Her goal is to raise $10,000 for the foundation. She and her dad sent out 500 letters to area businesses for support, plus an email blast to 50 friends and family. Mom Diana is the one behind the wheel taking Caroline and two younger sisters to Cincinnati for swim practice several times a week starting in September. Caroline has raised over $6,400 so far.
If interested in donating, go to the website at www.mmhealth.kintera.org/carolineswimsalcatraz. Persons may contribute any amount. Tax-deductible checks made payable to the Margaret Mary Health Foundation may be mailed to Mary Dickey, MMHF, P.O. Box 226, Batesville, IN 47006.
Saluting our soldiers
First tribute race recognizes Seig, Bishop and others
The public is invited to salute soldiers in a special way on Saturday, Sept. 7. The first Salute to Soldier 5K race sponsored by the Sunman Kenneth L Diver American Legion Post #337 will kick off the Sunman Wine and Fireworks Festival, but moreover, it is a way to remember those who are fighting for our country, particularly those who have given their life.
“Don’t forget the soldiers. It’s a big deal what they do. We care and we’re behind you.” That’s the message behind the race, said Rita Seig . Her cousin, Pfc. Anthony Seig was killed in action Sept. 9, 2006 in Iraq. This event is to remember him and others who have fought or currently are for our country.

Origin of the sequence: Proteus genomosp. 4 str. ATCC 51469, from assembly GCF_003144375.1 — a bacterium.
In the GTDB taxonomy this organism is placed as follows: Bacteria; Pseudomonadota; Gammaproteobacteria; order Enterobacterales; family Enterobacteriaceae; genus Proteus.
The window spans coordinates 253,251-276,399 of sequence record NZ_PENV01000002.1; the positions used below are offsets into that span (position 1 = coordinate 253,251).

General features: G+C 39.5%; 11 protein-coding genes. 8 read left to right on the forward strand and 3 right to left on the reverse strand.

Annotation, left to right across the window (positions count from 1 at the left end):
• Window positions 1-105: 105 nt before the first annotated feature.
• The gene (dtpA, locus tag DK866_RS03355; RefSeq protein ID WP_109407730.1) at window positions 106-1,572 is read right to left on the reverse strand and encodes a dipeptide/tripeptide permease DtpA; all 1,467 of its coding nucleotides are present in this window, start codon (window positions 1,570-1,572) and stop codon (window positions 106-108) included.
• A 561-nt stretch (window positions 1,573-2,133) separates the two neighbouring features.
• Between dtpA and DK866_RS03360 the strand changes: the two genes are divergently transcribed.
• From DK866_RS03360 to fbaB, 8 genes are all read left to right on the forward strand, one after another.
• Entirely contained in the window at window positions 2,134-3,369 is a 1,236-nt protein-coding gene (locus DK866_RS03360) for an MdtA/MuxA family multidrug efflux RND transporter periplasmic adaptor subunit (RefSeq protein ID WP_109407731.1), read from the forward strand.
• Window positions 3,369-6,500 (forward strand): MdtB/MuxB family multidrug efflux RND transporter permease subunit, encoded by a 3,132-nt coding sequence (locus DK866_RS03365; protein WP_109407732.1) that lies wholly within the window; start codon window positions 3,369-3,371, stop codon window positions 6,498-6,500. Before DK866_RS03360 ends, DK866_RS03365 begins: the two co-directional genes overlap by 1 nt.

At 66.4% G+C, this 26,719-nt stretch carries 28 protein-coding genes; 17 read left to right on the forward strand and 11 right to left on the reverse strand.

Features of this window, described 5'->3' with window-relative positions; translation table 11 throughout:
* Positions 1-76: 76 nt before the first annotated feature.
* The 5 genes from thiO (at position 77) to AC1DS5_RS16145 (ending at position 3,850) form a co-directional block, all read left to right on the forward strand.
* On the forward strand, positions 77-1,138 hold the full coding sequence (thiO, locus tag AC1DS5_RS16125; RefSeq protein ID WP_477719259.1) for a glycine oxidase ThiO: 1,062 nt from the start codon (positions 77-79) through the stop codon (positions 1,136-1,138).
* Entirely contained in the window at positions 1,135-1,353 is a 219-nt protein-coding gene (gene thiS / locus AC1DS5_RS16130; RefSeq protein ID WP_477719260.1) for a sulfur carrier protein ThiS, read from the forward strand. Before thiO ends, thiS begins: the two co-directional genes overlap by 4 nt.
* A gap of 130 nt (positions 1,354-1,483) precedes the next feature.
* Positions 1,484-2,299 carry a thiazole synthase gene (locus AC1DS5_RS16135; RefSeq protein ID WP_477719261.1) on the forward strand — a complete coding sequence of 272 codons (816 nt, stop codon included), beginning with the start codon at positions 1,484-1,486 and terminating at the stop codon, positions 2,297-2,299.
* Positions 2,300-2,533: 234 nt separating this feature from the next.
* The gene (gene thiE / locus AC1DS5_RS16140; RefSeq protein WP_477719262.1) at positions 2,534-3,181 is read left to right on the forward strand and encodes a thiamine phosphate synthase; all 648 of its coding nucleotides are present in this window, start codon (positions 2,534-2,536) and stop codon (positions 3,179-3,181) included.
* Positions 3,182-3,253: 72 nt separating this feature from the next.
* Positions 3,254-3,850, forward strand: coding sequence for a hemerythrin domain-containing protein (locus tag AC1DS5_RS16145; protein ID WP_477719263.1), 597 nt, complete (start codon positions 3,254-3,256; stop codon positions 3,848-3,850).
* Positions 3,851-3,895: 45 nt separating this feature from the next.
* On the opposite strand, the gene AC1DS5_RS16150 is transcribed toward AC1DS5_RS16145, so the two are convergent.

The 5K route will be lined with over 1,000 American flags, many purchased to honor the military and veterans from current wars to past ones.
“It will be really nice. A lot of locals will see names of people they know,” she added. Proceeds will go to the Let Us Never Forget fund, a foundation set up for 70 Tri-state fallen soldiers. Scholarships are set up in each soldier’s name. Another portion will go to the Legion as well.
The 5K is much more than a race. Fifteen minutes before the race, a 21-gun salute will occur and other patriotic symbolic events. After the race, the Patriot Guard will flank the finish line. The winners of the race will then receive awards from two military mothers, Seig’s mother, Linda, and Cpl. John Bishop’s mother, Sarah Thomas of Columbus. The former Versailles resident was also killed in action in Sept. 8, 2010. Tony Seig was a 2005 East Central graduate. Bishop has many family members in the area.
Beginning around noon, the legion will host a veteran tribute at the Sunman Community Park as part of the Festival.
“It will make it an important moment so you feel what the soldiers and veterans did for us,” Seig said.
The race begins at 9 a.m. with registration at 7:45 a.m. Seig is already excited about the response, with almost 200 signed up, coming from Ohio, Indiana and Kentucky. The race begins at the legion hall in Sunman on Eastern Avenue and ends there as well. Age categories for 19 and under and up to 60 and over for both walkers and runners are organized. Top three in each category will be recognized.
They are also encouraging Sunman residents to decorate their homes in a patriotic manner. “We wanted to do something for him (Seig) and for the town. The town was so good and amazing at the time. And the Legion has been there for his family,” Seig commented.
Anyone interested in signing up for the 5K can do so by going online at www.stuartroadracing.com or go to FCN Bank in Sunman for forms. You can also call Seig for information and forms at 209 9945, or email at firstname.lastname@example.org.